This is one of the very long exposure shots I did on last week's trip to London.  This shot was a 304 second (that's five minutes) exposure, using a Lee 'Big Stopper' 10x ND filter. The result is a perfectly smooth River Thames and a sky that has a washed out feel due to the clouds moving in the wind.  

On the Millennium Bridge most of the people have not registered but some decided to stay relatively still taking pictures of the scene towards London Bridge and have been recorded on the image.  I think this adds to the dynamic nature of the image and I like the result.


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Wednesday, 20 March 2013

The Golden Hinde in Dock

Nikon D800 - Nikon 17-35mm f2,8 - 10s @ f8 - ISO400
Located in St Mary Overie Dock, on the south bank of the Thames between London and Southwark Bridges, the Golden Hinde II is an authentic, full-size reconstruction of Sir Francis Drake’s Tudor galleon. It gives visitors a chance to explore the vessel, offering a unique insight into Drake’s circumnavigation of the globe from 1577 - 1580.

We were walking back towards London Bridge when we passed the dock where the Golden Hinde II is berthed.  The reflections in the water from the lights and the ship made me stop to check out the possibilities.  A wide angle shot on the 17mm end of the 17-35mm f2.8 Nikkor gave me just enough angle to shoot between the railings with the D800 strapped to the tripod.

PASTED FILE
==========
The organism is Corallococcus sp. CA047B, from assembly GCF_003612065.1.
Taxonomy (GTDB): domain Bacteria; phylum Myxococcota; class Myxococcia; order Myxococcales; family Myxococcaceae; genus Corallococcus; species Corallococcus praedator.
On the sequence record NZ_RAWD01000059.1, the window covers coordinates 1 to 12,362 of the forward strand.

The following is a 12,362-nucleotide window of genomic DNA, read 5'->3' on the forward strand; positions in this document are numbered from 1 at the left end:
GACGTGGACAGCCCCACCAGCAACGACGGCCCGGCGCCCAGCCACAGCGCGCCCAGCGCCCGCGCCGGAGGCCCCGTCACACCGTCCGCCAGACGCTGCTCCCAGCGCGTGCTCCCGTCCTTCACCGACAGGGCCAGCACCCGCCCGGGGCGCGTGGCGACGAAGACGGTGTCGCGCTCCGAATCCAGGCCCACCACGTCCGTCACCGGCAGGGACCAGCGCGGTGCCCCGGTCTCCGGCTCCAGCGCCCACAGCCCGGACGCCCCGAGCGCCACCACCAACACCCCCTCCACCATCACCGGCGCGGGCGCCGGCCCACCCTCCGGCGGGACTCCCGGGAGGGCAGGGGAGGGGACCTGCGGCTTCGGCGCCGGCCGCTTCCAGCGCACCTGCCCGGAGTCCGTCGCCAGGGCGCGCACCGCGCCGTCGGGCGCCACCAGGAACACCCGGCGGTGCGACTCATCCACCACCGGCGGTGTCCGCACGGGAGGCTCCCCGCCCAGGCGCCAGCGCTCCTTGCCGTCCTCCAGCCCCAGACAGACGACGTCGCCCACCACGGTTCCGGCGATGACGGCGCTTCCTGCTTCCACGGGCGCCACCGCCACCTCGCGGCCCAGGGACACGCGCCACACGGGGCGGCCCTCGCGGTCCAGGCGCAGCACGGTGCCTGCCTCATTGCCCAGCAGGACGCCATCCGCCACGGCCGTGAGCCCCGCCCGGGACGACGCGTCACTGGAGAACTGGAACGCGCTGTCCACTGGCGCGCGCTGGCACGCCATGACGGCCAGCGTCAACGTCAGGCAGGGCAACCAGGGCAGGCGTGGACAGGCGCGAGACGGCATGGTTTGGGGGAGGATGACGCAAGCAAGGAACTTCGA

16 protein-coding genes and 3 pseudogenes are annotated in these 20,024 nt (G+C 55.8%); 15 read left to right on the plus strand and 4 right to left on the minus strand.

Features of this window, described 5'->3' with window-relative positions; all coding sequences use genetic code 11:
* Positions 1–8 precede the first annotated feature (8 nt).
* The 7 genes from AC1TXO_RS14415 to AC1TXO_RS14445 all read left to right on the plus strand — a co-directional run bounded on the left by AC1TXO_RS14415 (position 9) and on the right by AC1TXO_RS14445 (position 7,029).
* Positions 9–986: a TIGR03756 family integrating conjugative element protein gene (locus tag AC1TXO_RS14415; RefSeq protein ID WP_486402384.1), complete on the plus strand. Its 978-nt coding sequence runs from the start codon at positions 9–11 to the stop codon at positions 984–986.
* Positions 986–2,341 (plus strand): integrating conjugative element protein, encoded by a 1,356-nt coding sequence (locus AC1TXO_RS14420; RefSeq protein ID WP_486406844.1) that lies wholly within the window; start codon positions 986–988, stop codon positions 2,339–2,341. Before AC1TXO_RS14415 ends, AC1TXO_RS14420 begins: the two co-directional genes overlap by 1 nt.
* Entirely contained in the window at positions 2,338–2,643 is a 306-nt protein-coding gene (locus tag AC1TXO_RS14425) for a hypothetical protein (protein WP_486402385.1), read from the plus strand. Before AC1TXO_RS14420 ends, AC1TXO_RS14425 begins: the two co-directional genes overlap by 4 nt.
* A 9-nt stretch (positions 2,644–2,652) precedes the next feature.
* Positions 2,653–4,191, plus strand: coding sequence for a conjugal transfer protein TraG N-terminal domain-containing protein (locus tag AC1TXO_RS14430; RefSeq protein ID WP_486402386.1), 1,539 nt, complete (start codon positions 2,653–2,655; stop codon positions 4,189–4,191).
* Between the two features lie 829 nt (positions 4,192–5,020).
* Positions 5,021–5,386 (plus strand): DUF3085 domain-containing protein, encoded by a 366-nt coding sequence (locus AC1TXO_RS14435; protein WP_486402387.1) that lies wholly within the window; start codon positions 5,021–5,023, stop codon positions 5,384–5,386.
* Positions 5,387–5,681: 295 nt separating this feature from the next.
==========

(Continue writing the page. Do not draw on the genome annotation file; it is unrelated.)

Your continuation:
The result was this shot of 10 seconds with the lighting showing off the proud lines of the Golden Hinde II.

St Mary Overie Dock is in Cathedral Street, London, SE1 9DE and more information about the Golden Hinde II can be found on the official website.


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Tuesday, 19 March 2013

Shiny New Buildings in More London Place

A couple of days ago I posted some pictures of The Shard, the tallest building in the European Union and the second tallest in Europe.  There is a lot of new buildings going up in around the London Bridge / Tower Bridge area with a group of shiny new offices in what is now called More London Place.

Fujifilm X100 - 19mm f2 - 1/1250 @ f4 - ISO400
More London Place is new the Greater London Council offices and near to Tower Bridge and consists of office buildings, apartments, cafes and shops.  The glass sides and strange architecture provided plenty of photo opportunities.

Fujifilm X100 - 19mm f2 - 1/200 @ f8 - ISO400

Fujifilm X100 - 19mm f2 - 1/170 @ f5.6 - ISO200

Nikon D800 - Nikon 17-35mm f2.8 - 1/160 @ f5.6 - ISO200


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Monday, 18 March 2013

Tower Bridge and HMS Belfast